More, when the colonial representatives met to argue about the Constitution of the Commonwealth of Australia that would come into being, with the approval of the British Government — no war of independence was necessary — a monarch who really ruled was something of the past. The new model was of an elected government with a Prime Minister, as was now the case in Great Britain. So the Australians opted for that, borrowing the federal system and its names from the USA, which they had studied most carefully. Elections were held whenever the jurisdiction thought it to be appropriate, so we have a plethora of elections, federal, state and local. Local government is a creature of state government; no great feeling applies to local government in Australia, because it was never generated by settlement itself. The Colony of New South Wales did quite a lot of mapping of where they thought new towns might be. Some of them remain on maps but nowhere else.
More still, Australians became highly regulated in comparison to the Americans, and notably ‘national’ as well. In Australia government did a great deal, at every level, and Australians became used to saying ‘when will they fix this or do that?’ “They” was the government. In my experience, in an American college town of 100,000 people, Americans never looked to government, but to themselves. ‘Isn’t it about time we did this or fixed that?’ they would say to each other. And they would fix it or do it, too. I was deeply impressed. We Australians like to talk about how diverse a society we are, but we pale into insignificance against the USA. We have very largely a single Australian accent; the USA has dozens of accents. Local cultures and loyalties can be profound in the USA, but I can think of no comparable examples here. Even regionally, the North, the South, the Midwest and California present contrasts that have no real counterparts in Australia. ‘Come on, Australia!’ we yell at sporting events or are urged on television ads. There is no equivalent in the USA. And so on.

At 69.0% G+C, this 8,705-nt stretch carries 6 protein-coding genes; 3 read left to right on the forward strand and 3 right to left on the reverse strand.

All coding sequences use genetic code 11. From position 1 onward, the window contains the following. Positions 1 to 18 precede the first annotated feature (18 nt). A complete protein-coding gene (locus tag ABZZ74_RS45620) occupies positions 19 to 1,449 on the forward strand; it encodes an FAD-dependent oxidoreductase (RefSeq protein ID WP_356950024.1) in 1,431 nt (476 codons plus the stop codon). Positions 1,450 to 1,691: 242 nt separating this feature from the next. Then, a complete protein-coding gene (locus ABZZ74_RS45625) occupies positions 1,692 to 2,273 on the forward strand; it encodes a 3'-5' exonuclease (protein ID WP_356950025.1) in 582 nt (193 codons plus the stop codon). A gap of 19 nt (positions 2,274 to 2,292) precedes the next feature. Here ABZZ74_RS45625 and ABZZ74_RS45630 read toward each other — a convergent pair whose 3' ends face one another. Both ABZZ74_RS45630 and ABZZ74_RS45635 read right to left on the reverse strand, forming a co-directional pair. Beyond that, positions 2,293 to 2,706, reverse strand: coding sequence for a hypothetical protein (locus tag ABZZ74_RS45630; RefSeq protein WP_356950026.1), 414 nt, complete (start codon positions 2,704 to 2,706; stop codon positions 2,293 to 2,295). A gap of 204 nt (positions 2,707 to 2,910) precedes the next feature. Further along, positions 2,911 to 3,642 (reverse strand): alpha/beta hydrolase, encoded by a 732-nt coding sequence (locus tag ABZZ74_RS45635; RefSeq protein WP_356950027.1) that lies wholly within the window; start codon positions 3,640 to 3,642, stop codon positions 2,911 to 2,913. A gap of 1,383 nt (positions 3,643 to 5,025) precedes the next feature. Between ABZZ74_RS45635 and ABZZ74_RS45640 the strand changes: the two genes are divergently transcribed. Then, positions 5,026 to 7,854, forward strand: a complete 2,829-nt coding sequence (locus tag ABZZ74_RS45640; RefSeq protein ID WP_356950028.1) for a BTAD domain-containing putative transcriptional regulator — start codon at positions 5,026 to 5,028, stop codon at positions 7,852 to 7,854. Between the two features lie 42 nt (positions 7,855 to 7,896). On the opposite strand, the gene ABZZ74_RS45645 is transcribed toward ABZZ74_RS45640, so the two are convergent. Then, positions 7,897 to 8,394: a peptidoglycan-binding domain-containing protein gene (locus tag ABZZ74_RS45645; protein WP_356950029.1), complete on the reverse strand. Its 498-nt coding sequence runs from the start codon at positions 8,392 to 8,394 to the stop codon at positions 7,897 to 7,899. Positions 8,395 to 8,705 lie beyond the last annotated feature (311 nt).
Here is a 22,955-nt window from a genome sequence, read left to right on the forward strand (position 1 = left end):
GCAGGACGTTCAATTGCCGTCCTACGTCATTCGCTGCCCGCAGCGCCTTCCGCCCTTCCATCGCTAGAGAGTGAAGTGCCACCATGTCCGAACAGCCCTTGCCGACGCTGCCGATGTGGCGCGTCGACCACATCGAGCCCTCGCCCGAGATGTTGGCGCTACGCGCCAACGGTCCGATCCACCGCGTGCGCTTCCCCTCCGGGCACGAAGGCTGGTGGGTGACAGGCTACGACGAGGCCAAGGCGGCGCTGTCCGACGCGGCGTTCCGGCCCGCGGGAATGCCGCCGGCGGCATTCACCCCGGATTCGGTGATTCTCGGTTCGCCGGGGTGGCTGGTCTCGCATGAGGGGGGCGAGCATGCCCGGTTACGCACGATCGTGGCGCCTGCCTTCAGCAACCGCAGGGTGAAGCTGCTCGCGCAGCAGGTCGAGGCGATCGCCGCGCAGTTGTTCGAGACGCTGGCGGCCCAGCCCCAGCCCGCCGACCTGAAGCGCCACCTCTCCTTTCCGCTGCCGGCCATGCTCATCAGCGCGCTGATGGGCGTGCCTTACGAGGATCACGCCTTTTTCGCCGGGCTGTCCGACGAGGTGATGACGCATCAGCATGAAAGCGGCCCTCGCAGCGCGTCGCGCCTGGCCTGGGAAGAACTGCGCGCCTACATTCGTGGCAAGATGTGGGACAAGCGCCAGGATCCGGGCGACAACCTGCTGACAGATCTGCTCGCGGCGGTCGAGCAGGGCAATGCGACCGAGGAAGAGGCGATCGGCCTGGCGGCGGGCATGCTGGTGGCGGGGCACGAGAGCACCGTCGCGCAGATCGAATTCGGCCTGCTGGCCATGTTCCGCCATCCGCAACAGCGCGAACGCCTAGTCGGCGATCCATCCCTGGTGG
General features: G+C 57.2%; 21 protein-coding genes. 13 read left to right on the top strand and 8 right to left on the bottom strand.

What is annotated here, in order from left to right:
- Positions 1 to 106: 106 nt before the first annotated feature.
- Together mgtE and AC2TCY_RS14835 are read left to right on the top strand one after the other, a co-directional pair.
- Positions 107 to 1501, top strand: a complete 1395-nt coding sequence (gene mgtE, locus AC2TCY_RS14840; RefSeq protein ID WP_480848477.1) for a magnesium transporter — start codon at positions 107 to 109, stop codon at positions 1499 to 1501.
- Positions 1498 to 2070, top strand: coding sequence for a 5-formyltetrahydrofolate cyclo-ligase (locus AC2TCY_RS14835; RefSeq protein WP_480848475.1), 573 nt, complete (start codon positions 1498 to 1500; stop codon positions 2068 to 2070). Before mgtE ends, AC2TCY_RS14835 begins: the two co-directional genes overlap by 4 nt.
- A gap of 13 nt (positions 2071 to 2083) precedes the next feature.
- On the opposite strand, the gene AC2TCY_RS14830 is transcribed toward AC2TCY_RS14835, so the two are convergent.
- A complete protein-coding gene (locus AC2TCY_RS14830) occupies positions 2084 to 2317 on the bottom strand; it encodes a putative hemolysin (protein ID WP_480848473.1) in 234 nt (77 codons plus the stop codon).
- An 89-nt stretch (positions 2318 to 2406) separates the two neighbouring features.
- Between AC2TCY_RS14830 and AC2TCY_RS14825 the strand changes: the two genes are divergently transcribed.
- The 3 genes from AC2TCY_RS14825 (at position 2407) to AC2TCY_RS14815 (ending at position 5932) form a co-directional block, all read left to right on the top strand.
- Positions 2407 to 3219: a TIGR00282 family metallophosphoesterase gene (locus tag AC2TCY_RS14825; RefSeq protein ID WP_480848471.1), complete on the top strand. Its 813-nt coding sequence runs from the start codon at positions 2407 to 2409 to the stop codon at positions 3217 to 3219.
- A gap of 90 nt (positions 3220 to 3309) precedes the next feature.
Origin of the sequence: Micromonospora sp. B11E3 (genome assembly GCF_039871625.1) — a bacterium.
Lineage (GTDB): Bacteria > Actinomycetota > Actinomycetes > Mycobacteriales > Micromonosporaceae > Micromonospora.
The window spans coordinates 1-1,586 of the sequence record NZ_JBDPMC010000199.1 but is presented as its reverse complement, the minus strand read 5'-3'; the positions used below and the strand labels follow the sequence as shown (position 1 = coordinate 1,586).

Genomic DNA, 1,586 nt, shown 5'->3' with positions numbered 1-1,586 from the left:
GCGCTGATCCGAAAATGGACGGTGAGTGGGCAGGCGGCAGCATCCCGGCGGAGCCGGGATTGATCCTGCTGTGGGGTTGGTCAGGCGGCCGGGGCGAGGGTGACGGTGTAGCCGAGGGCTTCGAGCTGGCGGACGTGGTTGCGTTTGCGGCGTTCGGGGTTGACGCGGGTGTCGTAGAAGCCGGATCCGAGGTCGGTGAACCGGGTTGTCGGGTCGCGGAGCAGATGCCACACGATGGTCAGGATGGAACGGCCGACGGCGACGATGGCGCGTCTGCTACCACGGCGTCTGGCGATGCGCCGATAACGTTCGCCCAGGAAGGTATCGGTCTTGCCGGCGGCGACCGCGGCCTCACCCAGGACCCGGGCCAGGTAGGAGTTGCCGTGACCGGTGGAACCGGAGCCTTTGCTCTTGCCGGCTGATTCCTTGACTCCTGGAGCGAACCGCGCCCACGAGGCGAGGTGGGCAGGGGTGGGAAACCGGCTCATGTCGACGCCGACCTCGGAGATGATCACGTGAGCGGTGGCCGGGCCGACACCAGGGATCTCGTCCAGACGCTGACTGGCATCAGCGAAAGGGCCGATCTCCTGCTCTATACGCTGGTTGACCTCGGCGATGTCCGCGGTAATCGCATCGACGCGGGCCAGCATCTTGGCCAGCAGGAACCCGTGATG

Finally, the USA is the most powerful nation on our planet, and about thirteen times bigger in most respects, than Australia, which is a middle power that may indeed punch above its weight. But Australia does not broker deals between Israel and Arab nations, and it has no nuclear armoury. So the issues in an American election are multitudinous, and range from strategic issues in world politics to the work of the local dog-catcher. Our issues are confined to the jurisdiction in question. Even when the election is national or federal, state and local issues rarely become truly important. They might in a single constituency, but as I showed sixty years ago in an article, state and local issues, even the work and standing of the local MP, were of minor importance most of the time. We vote nationally, most of us, most often.
And we are compelled to vote, well at least compelled to turn up and accept a voting slip. What we do with it then is indeed up to us. Turnout in Australia is above 90 per cent, while in the USA it does well to exceed 50 per cent. That is not just a legal difference. There is good evidence to support the view that Australians think we should turn out to vote, because we are then responsible in part for the outcome. We’re slack if we don’t. And, until the pandemic, voting day had its share of enjoyment, meeting friends, a sausage sizzle, seeing the local school again, a day off.
We are sophisticated users of voting technology, and the Americans are not. They have to actually go to the polling station and complete the forms . We can vote postally, and in the ACT even electronically (some American states do allow postal voting). Our electoral commission keeps everything squeaky clean. The Americans have nothing like that, and they really need it. But that gets me into the detail of an election, and that can wait until another of these essays before we get down to the nitty gritty, Trump or Biden, and how much does it matter?
And my apologies to any offended dog-catchers.